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Tucsonan wins $650K for injuries caused by sheriff's dog bite
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Tucsonan wins $650K for injuries caused by sheriff's dog bite

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A Pima County jury awarded a Tucson man $650,000 in damages last month for injuries caused when he was bitten by a Sheriff’s Department dog during a traffic stop, documents show.

Brian McDonald was bitten on the leg on Nov. 13, 2013. The department said McDonald was driving his vehicle in the wrong lane of traffic and almost crashed into a deputy’s marked vehicle, court records show.

The deputy unsuccessfully tried to stop McDonald. When he couldn’t, he called in to report he was pursuing a suspected drunken driver. Another deputy, Joseph Klein, responded to assist with his canine, Barry.

McDonald stopped his car, but then drove away, stopping a second time after three of his tires were punctured by traffic spikes, records show.

When McDonald got out of the car, he was unsteady on his feet, didn’t speak and didn’t follow any commands.

“There is no evidence that (McDonald) threatened force, acted aggressively, or reached for a weapon,” Pima County Superior Court Judge Catherine Woods wrote in a Feb. 10 document. “Deputy Klein used Barry to apprehend (McDonald) at some point after (he) got out of the car and failed to follow commands.”

McDonald, who is a diabetic, wasn’t drunk, but was suffering from extremely low blood sugar, documents show.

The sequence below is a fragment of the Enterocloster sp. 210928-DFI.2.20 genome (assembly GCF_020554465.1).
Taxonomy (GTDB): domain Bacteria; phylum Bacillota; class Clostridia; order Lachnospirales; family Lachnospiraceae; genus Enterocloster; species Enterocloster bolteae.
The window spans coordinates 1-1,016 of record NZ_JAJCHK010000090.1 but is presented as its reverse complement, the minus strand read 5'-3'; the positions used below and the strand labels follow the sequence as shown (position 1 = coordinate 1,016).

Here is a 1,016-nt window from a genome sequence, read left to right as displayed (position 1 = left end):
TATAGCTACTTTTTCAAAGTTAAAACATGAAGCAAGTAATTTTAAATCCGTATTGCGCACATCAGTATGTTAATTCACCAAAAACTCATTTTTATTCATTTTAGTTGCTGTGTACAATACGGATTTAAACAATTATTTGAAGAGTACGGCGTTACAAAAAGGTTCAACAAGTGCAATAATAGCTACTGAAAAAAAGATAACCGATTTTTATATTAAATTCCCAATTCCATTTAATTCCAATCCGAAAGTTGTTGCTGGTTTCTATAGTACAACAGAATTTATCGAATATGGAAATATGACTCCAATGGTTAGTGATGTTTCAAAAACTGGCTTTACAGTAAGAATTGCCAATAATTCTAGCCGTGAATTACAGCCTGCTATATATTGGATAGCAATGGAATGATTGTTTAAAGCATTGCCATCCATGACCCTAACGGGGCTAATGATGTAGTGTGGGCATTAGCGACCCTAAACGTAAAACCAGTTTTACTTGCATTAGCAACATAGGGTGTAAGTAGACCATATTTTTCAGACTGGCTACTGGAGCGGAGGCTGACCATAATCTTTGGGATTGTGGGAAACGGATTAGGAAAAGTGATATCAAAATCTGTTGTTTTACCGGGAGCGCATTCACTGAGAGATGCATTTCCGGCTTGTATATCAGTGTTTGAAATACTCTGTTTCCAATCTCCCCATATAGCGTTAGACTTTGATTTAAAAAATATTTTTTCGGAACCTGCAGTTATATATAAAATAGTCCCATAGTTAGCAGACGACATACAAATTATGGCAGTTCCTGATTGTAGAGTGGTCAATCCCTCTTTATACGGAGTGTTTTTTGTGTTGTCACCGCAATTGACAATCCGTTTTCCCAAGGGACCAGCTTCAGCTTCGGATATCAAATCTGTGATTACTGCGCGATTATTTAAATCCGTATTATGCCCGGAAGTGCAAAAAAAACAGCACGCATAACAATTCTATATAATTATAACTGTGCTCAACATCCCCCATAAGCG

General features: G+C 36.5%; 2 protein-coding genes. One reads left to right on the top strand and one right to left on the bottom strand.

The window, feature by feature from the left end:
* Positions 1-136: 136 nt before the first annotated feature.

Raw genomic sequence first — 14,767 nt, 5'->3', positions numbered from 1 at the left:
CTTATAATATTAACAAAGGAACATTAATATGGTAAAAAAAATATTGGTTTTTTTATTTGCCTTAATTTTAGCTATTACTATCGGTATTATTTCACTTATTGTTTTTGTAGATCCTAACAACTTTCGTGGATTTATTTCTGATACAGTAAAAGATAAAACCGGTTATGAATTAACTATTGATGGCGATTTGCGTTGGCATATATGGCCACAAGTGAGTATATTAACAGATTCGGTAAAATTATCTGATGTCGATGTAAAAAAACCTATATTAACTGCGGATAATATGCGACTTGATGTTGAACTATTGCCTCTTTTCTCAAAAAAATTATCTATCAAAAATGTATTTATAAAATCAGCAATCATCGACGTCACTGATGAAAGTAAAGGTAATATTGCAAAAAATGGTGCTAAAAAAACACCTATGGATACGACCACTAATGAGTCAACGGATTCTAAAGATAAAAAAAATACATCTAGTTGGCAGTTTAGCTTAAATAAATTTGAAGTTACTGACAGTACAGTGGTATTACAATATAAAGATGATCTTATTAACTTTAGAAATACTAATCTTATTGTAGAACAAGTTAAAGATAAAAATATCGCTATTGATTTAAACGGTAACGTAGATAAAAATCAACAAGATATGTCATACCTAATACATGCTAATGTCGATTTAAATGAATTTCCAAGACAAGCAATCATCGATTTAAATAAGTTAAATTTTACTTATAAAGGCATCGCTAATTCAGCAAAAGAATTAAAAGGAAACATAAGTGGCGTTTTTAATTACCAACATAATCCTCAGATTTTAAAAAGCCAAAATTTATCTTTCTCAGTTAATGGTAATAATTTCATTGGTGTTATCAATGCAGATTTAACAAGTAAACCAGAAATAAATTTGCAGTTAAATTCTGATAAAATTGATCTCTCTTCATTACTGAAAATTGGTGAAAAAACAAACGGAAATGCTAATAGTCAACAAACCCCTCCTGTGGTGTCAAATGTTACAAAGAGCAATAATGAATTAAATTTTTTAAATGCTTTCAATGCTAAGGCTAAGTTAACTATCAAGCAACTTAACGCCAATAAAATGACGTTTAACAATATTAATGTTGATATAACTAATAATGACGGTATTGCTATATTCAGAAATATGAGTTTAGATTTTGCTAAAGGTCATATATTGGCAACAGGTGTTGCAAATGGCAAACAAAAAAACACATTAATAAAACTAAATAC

The Pima County Attorney’s Office declined to file unlawful flight charges against McDonald, saying there was insufficient evidence.

In May 2014, McDonald sued the county, alleging that Klein acted negligently and used excessive force by releasing Barry.

The county asserted that because the deputies were conducting a stop on a suspected DUI driver who had attempted to flee, Klein was “engaged in the statutorily-imposed law-enforcement duties,” and that the county should not be held liable.

After a weeklong trial that included dozens of pieces of evidence and multiple witnesses, the jury found Klein to be 95 percent at fault, according to the March 3 court document. The jury decided that McDonald was at fault for the other 5 percent.

It wasn’t immediately clear if Pima County is appealing the judgment.

Contact reporter Caitlin Schmidt at cschmidt@tucson.com or 573-4191. On Twitter: @caitlincschmidt


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